That's the context in which the series of bills culminating in Valadao's Western Water and American Food Security Act has struggled toward passage.

McCarthy's new version of that Act proposed for tacking onto the omnibus bill was a bit of a curveball. It's 92 pages of nearly impenetrable detail, likely crafted by consulting attorneys for irrigation districts to provide ways for water users to sue the feds should they restrict water deliveries in the future. Though it's a tough read, that's in part because the bill McCarthy crafted would set specific minimum amounts of water that federal agencies would have to deliver regardless of river conditions.

Decreeing the amounts of future water deliveries by legislative fiat rather than by a careful assessment of scientific fact is bad enough. But in crafting the language of the proposed omnibus rider, McCarthy and his colleagues are said to have carefully excluded wildlife advocates, Democrats, and Representatives from districts surrounding the Bay and Delta from the sausage-making process. And that means that a formidably complex redrafting of some of California's most important, and most controversial water laws would essentially be decided by a voice vote without even holding public discussion -- let alone an Environmental Impact Statement process.

In fact, despite the proposed rider's bearing the name of Senator Dianne Feinstein, who had been working with House Republicans to reconcile those House and Senate bills, Feinstein told the Sacramento Bee on Friday that she hadn't actually seen the language before it was proposed.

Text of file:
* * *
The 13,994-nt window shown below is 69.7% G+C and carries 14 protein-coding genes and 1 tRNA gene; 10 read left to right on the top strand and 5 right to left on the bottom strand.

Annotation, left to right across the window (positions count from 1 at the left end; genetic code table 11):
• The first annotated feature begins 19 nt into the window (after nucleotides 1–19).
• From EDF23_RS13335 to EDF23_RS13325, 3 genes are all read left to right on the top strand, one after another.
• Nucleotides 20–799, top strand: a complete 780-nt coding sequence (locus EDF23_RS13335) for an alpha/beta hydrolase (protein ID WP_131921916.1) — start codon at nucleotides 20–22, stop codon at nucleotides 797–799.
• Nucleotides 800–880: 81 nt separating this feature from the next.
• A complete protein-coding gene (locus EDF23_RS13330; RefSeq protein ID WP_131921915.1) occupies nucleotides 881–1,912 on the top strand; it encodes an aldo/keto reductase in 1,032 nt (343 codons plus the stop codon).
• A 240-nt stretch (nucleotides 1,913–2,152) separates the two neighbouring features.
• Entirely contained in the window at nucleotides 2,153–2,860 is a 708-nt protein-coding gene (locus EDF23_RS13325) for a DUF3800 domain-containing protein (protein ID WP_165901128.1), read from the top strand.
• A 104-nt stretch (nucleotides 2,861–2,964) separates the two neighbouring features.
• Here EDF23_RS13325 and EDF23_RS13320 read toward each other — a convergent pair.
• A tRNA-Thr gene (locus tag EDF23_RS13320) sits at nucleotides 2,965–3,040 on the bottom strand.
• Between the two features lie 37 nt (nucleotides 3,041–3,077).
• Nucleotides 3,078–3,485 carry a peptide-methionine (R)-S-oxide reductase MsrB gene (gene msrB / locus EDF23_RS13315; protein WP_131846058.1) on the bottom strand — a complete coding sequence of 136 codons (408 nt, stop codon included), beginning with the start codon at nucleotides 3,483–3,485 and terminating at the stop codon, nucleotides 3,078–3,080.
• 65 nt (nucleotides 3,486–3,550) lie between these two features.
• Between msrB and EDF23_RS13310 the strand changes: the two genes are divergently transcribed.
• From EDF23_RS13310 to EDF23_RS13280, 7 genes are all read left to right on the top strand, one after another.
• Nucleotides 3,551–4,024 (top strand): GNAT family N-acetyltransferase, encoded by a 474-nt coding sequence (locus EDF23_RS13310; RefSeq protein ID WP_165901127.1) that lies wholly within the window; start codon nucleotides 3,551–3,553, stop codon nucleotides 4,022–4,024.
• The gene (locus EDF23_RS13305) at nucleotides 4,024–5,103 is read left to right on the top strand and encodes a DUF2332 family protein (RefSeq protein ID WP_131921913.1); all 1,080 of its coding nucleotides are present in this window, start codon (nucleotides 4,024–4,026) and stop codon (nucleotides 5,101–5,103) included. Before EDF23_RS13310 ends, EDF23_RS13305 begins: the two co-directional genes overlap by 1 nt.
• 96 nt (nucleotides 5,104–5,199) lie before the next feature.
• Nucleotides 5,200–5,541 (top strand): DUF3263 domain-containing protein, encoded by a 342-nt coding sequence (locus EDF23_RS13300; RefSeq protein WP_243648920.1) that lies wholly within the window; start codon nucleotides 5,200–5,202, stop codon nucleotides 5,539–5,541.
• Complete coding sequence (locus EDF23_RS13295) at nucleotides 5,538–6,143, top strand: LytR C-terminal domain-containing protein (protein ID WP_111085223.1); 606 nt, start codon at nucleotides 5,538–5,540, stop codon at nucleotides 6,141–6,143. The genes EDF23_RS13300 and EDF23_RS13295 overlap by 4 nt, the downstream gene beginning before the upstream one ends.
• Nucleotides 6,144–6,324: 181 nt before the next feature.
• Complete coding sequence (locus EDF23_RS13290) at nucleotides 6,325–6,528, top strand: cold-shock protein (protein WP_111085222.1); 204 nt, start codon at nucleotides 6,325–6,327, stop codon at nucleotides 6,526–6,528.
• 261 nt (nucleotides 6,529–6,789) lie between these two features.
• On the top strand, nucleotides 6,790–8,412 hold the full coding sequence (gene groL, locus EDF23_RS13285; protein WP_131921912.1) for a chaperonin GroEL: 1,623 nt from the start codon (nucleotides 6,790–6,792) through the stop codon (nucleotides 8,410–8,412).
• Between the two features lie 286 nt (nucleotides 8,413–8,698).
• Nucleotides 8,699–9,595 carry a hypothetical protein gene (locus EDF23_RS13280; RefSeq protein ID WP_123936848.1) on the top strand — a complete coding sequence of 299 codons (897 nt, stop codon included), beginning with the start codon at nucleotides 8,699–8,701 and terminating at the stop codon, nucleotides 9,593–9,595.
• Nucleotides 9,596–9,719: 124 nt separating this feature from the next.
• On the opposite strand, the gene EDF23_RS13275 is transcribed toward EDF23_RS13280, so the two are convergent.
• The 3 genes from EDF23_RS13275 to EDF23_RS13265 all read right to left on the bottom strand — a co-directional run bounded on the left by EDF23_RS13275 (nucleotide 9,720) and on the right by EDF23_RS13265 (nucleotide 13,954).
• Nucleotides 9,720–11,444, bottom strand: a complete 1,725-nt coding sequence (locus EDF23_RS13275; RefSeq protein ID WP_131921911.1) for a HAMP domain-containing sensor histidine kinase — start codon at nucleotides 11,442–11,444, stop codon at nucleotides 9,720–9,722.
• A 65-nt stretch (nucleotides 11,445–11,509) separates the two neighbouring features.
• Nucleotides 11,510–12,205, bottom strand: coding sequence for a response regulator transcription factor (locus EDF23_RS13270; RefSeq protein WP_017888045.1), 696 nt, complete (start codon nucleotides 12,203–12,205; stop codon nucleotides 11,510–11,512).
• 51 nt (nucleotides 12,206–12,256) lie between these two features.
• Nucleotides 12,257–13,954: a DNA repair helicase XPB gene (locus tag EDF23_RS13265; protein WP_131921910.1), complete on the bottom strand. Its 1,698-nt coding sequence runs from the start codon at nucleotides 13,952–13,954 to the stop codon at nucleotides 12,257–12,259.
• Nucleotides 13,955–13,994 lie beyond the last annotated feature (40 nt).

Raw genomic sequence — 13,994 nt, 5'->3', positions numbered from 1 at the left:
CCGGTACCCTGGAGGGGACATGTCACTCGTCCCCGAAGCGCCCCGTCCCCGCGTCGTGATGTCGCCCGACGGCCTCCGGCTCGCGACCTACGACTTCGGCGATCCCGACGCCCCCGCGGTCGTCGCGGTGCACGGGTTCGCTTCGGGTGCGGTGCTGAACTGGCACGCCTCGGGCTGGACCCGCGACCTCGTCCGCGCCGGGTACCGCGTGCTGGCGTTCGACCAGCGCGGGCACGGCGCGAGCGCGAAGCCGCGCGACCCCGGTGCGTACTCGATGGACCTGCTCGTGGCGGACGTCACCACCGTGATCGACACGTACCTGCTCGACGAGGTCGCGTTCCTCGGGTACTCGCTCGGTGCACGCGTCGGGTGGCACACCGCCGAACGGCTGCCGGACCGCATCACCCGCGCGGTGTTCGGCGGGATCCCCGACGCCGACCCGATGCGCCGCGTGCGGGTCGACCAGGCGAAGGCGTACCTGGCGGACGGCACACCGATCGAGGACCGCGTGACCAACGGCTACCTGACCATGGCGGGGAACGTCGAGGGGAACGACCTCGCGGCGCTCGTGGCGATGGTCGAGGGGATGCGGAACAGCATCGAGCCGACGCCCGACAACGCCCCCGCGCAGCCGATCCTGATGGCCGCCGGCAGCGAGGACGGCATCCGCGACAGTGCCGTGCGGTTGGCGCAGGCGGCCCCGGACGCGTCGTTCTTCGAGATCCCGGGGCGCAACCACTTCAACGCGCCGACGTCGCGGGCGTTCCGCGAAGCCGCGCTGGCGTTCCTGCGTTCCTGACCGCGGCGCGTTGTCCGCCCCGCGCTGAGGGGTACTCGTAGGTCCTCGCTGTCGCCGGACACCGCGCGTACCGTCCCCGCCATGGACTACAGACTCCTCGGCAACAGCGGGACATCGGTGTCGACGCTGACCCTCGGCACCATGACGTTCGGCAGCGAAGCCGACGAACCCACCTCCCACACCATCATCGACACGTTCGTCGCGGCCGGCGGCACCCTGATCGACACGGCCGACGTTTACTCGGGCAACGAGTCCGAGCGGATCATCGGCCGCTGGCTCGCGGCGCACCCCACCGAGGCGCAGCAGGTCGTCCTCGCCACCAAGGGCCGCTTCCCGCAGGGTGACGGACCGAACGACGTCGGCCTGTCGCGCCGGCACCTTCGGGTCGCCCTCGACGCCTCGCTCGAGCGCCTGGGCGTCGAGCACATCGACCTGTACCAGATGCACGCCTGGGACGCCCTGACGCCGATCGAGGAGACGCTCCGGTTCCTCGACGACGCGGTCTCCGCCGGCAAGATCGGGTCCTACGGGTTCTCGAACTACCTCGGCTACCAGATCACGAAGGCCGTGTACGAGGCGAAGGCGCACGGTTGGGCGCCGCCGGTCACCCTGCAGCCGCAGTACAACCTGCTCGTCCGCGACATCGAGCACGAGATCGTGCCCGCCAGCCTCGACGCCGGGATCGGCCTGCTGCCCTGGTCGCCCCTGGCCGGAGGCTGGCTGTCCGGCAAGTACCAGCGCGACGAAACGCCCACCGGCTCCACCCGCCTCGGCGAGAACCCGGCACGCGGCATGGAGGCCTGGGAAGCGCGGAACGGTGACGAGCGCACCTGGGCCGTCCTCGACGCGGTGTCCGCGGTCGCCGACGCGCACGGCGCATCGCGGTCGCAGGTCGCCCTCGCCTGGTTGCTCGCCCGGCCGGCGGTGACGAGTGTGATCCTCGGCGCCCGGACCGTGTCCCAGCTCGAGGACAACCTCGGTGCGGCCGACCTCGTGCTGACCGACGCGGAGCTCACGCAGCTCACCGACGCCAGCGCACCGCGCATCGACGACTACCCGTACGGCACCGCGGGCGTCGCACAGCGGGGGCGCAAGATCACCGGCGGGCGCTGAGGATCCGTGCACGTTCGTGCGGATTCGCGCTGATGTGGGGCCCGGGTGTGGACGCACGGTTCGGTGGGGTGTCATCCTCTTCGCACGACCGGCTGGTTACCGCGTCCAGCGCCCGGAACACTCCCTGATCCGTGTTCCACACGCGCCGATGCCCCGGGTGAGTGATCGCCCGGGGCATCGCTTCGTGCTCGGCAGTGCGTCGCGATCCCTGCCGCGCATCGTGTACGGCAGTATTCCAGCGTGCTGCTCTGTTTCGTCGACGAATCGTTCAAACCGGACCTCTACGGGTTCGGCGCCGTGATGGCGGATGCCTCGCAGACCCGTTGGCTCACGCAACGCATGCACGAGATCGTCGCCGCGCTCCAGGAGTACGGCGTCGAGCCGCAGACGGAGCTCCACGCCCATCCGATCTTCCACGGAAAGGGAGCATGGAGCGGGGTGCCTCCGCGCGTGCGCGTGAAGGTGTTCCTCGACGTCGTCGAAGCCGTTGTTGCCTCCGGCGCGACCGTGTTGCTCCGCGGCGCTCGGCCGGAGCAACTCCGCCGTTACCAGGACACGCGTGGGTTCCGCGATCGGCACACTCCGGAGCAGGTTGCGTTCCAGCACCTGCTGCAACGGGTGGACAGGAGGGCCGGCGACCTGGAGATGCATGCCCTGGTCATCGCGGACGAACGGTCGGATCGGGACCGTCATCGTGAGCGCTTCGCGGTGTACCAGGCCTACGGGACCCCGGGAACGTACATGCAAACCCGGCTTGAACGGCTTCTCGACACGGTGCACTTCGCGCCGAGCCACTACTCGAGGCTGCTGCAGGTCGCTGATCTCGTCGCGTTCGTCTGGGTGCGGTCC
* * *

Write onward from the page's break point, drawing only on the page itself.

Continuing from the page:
"I am told it was proposed in my name, which I did not approve," Feinstein said. "This is regrettable, not only because I believe we remain close to an agreement on a broader bill, but also because it stands in opposition to my desire to do a bill in an open and public manner."California Senator Barbara Boxer pulled no punches in her reaction to McCarthy's move. In a statement released Friday, Boxer said;

"It is outrageous that Congressman McCarthy is making a last-minute attempt to place a complicated and unvetted water bill that impacts millions of Californians on the omnibus at the 11th hour. I agree with Senator Feinstein that this is regrettable and stands in the way of an open and public process, which I have called for all along. Everyone knows that water policy is extremely controversial and I do not intend to support any bill that does not treat all stakeholders fairly and violates landmark environmental laws."

Salmon protection activists were quick to object to the secretive process, pointing out that even without increased delivery guarantees for agriculture, the last two years have been catastrophic for California's fish -- especially the federally Endangered winter-run Sacramento River Chinook salmon, which has seen 95 percent of its offspring fish die in each of the last two seasons.

"This bill was drafted in secret," said John McManus, Executive Director of the Golden Gate Salmon Association. "The salmon fishermen and our Representatives were excluded from the process. That wasn't an accident"

"This bill takes aim at salmon and fishing families throughout the state whose livelihoods hang in the balance," McManus added. "The drought and water mismanagement have already hammered salmon over the past several years. This last minute maneuver from Congressional representatives from the San Joaquin Valley would make that tragic situation worse."

It may well be that McCarthy's attempted end-run has backfired; with Feinstein making it clear she doesn't support an omnibus rider, it'll be a lot harder to get McCarthy's language onto the larger bill. But even if this legislation doesn't sneak through in the omnibus, the issue isn't going away.